List of Common Writing Mistakes in English! Many words in the English language are commonly misused because they sound similar, yet they have different spelling and meaning (homonyms). Other words may not sound alike, yet might still be confusing.
Common Writing Mistakes
Affect vs Effect
Affect is a verb meaning “influence, shape” and effect is a noun meaning “result, outcome.” Effect can be used as a verb only when it means to bring about or cause something to happen.
- Will the study affect the school’s budget? (verb)
- We are studying the effects of the environment on behavior. (noun)
- We are hoping that the results will effect a change in his behavior. (verb)
Accept vs Except
Accept is a verb that means to receive; except is a preposition that means excluding.
- John will accept his award during the ceremony.
- Everyone will be in attendance except his father.
Ensure – Insure – Assure
Ensure means to make something certain; insure means to guarantee something against monetary loss, or protect against risk; assure means to state in a convincing manner.
- I cannot ensure that the contract is legally binding.
- The stolen ring was insured for $5,000.
- I can assure you of her sincerity.
There – Their – They’re
There refers to a place that indicates where something is located and can be used as a pronoun that introduces a sentence. Their is a plural possessive . They’re is a contraction of they are.
- Please leave your dripping umbrella over there. (location)
- There is no room for argument here. (introduces a sentence)
- The students had to turn in their proposals on Wednesday. (possessive)
- They’re meeting in the boardroom.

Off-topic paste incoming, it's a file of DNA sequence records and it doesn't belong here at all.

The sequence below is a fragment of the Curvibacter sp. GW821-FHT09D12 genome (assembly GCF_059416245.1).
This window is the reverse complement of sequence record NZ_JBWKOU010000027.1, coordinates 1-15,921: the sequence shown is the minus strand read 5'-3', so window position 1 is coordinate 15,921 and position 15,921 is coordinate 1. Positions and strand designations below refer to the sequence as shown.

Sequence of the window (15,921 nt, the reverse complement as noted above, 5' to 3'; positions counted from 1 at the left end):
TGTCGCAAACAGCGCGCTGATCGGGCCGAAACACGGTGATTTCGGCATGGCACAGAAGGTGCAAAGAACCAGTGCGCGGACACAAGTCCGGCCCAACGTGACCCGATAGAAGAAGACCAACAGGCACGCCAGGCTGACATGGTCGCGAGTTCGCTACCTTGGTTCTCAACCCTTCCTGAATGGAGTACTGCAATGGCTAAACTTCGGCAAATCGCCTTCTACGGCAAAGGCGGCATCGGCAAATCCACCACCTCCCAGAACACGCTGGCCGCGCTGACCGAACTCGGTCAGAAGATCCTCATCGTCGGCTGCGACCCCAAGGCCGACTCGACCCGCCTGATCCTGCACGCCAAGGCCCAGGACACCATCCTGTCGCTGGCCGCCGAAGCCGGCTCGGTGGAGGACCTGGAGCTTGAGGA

Council vs Counsel
A council is group of people that assembles for discussion; counsel means advice or guidance.
- The council met twice every month.
- He obviously did not want any legal counsel.
Compliment vs Complement
Compliment means a statement of praise; complement means to go well with or perfect something else.
- The customer sent his compliments to the chef.
- The picture complements the design perfectly.
Allusion vs Illusion
Allusion is an indirectly made reference. Illusion is a misconception or false impression.
- He made several allusions to the poem in his paper.
- John was under no illusion about his new job; he knew exactly what to expect.
Principle vs Principal
Principle means rule or standard. Principal refers to a person who holds a high position or plays an important role; it also an adjective that means chief or leading.
- The school principal will be resigning next year.
- He has a principal reason for resigning.
- He has always refused to compromise his principles.
Elicit vs Illicit
Elicit means to bring out, draw out, or evoke. Illicit means illegal.
- Nothing the teacher said could elicit a response from the child.
- He is in jail for illicit drugs.
It’s vs Its
Its is a possessive pronoun that indicates ownership or possession; it’s is a contraction of it is or it has. Note: The use of contractions needs to be avoided in formal writing.
- Place each item in its designated box. (possessive)
- It’s a shame that Jerry cannot make it to the concert tonight. (it is)
- It’s been a long time since he attended any musical event. (it has)
Emigrant vs Immigrant
An emigrant is one who leaves one’s native country to settle in another; an immigrant is one who enters and settles in a new country.
- The emigrant spent four weeks aboard the ship before it landed in LA.
- It is very hard for immigrants to find jobs.
That vs Which
That usually introduces as essential phrase that is not set off by commas; which introduces a non-essential phrase that is set off by commas.
- This is the room that we were looking for. (essential)
- The old car, which I’ve had for years, has finally broken down. (not essential)
Comprise vs Compose
The whole comprises (or includes) the parts; and the parts compose (or make up) the whole.
- The United States comprises fifty states.
- Organic compounds compose the fertilizer used by the farmer.
Lie vs Lay
Lie means to recline or rest on a surface; its principal parts are lie, lay, lain. Lay means to put or place; its principal parts are lay and laid.
- I was so tired after work I had to lie down for a short time.
- I laid the files on the desk.
Common Writing Mistakes in English | Images
Common Writing Mistakes in English
Commonly Writing Mistakes in English